“Whoever believes in Me, as the Scripture has said, streams of living water will flow from within him.” — John 7:38
America’s Idol, by Randall D. Kittle

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Like most men born and raised in America, I have always enjoyed watching football. While I don’t have the time to watch many football games anymore, there is one big game I never miss — the Super Bowl. This year I had made simple plans to watch the game with my immediate family and the usual arsenal of snacks.

But as I sat watching the Super Bowl, suddenly my closest friend stopped by unannounced. There was no denying the familiar feeling of the presence of the Lord. I was both excited and perplexed, “Why was the Lord's tangible presence here with me just minutes before kick-off?” I wondered to myself.

The Lord then spoke to me, asking
“Do you know what is the biggest idol in America?” I was so shocked I forgot to answer. Again, He patiently inquired, “Do you know what is the biggest idol in America?” Recovering from my surprise I responded, “No, Lord, what is the biggest idol in America?” His answer was simply one word — a word that sent shivers down my spine … “Freedom!”

The word seemed to explode within me. Paul McCartney had just concluded singing his song
“Freedom,” while hundreds of American flags waved in a strong display of patriotism. The words of that song seemed to echo in my mind: “we'll live for freedom … we'll fight for freedom … we'll die for freedom!”

More than anything else in America in our day, freedom is revered, honored, and, in all truth, worshiped. You can get away with speaking against God, success, or even money, but any declaration diminishing freedom or derogatory remark toward it is met with nearly universal condemnation. The enemy has taken liberty, the fruit of a truly godly society, and twisted it until it is not only the goal, but the thing most celebrated and glorified.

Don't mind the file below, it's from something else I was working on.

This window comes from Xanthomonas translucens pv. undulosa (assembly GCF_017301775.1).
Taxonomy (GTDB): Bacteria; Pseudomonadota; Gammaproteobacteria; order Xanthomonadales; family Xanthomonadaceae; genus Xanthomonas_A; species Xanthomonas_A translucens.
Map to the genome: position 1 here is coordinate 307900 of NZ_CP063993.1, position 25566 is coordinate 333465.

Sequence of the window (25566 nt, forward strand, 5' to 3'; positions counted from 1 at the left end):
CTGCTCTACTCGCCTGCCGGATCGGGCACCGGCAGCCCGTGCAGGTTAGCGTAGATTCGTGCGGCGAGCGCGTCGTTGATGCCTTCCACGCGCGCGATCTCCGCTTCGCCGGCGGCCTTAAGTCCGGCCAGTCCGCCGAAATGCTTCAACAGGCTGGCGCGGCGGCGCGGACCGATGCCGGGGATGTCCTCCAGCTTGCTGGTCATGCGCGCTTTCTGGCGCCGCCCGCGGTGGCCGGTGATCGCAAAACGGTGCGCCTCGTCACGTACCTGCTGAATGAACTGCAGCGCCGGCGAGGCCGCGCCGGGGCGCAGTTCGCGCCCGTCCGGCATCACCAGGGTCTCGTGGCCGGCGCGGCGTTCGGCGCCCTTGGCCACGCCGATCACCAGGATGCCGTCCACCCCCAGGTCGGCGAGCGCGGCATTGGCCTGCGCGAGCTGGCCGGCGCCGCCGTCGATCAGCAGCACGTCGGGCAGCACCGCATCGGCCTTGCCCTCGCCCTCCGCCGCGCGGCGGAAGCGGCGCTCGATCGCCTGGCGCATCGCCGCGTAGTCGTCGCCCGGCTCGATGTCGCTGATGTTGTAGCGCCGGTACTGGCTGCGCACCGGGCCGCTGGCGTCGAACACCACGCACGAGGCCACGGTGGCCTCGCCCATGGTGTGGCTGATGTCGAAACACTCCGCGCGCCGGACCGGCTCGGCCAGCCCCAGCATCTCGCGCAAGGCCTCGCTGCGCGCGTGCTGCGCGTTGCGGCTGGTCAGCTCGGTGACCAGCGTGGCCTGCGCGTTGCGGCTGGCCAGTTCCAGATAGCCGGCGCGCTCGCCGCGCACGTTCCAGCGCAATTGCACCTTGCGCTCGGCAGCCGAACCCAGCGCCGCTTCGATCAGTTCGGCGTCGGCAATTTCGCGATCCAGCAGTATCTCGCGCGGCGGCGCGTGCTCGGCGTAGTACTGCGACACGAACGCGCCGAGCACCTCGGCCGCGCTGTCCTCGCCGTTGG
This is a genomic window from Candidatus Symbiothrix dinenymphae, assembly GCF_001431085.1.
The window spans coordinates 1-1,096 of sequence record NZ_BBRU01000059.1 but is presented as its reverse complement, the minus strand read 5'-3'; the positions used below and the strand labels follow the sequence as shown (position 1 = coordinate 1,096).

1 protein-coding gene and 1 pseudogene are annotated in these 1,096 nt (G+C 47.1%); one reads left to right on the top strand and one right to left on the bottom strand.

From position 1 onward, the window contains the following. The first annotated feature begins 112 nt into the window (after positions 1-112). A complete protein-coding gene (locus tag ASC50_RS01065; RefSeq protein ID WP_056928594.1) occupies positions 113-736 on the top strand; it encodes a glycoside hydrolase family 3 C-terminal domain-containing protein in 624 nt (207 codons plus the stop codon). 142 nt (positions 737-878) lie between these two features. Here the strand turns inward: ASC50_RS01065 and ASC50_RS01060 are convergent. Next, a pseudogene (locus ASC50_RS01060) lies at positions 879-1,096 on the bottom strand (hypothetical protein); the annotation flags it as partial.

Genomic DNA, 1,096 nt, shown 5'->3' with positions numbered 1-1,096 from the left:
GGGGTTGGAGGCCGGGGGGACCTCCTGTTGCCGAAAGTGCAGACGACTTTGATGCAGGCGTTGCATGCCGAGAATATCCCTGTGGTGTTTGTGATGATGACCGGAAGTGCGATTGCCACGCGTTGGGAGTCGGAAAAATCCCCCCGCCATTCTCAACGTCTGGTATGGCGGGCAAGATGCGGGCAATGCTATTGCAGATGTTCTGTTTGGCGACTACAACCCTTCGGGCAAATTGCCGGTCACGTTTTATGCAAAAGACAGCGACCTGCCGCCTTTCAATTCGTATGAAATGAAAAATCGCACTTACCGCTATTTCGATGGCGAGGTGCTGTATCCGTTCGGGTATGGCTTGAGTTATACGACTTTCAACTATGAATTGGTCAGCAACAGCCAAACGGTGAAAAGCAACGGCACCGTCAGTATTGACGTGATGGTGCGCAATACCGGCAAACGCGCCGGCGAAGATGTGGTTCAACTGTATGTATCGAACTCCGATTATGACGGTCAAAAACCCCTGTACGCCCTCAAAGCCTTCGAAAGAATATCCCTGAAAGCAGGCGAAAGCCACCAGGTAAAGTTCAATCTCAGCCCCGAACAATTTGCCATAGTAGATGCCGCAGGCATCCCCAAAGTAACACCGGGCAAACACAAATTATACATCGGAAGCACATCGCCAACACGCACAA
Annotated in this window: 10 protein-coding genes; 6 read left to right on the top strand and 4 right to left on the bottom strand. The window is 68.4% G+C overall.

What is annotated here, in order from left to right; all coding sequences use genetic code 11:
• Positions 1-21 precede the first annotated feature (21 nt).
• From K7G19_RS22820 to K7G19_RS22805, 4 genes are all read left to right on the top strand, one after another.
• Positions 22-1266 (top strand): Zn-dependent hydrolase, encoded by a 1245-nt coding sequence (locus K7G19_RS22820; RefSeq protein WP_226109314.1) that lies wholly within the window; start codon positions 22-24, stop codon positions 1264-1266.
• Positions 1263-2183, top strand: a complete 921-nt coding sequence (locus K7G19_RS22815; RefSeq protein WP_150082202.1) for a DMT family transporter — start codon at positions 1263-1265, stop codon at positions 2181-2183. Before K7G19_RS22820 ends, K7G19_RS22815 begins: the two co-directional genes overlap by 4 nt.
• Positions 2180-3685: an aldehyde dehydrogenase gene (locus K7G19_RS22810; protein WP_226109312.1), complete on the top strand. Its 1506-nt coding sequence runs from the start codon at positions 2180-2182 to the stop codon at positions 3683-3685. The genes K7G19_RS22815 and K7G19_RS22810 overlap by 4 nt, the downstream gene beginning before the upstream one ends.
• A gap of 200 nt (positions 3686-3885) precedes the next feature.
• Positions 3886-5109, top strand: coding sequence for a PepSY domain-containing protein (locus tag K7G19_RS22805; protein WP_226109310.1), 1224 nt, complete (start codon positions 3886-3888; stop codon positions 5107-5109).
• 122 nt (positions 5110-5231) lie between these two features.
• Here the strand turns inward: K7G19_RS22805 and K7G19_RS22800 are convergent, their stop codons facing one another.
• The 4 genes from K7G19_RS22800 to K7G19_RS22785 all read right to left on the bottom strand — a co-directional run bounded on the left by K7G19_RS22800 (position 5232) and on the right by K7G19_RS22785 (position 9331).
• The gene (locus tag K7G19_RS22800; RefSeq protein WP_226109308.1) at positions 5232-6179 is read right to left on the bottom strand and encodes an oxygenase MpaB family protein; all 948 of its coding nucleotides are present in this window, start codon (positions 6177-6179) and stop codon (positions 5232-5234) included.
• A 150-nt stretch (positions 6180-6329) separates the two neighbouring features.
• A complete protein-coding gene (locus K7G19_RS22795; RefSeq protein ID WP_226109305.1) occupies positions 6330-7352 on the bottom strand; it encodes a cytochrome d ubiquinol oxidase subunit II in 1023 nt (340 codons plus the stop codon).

But the freedom America is so exalting is the not the freedom Jesus died to give believers. It is a worldly freedom; redefined and reinterpreted until its only resemblance is in word. It is selfish, not selfless, and if you listen carefully you will hear words like tolerance and diversity being inseparately woven together with this idol of freedom. Whenever the cry for freedom rings in America in our day there is an underlying humanistic tone that speaks harsh judgement upon the message of the gospel — that there is only one hope for mankind and one way to God, which is Jesus Christ. In the not so distant future, this “freedom” will be used to cause trials for those truly sharing the freedom of surrendering all to Jesus. They will be punished and persecuted in the very name of freedom.

If this idol were only being worshiped by the unredeemed in America it would be sad enough. But, unfortunately, it is much the same for many believers. They gladly shout out "freedom" as they worship the Lord, but it is often a false freedom they celebrate. Freedom, to them, means independence and doing whatever they want, justified by it being “the leading of the Lord.” They mistake liberty for license to do as they choose. The freedom they celebrate is not freedom to serve God, but freedom from all authority — including the godly authority He has designed to encourage, buildup, and protect them.

As we rejoice in the freedom Jesus died to give us, let us make certain it is His freedom we are truly celebrating. Though we have been set free in Christ, let us never forget that the word “bondslave” is found far more often in the New Testament than the word “freedom.” A bondslave is one who, like Jesus, sets aside his freedom because of the deep love he has for his master. May we be free from sin, and bondslaves for Christ.


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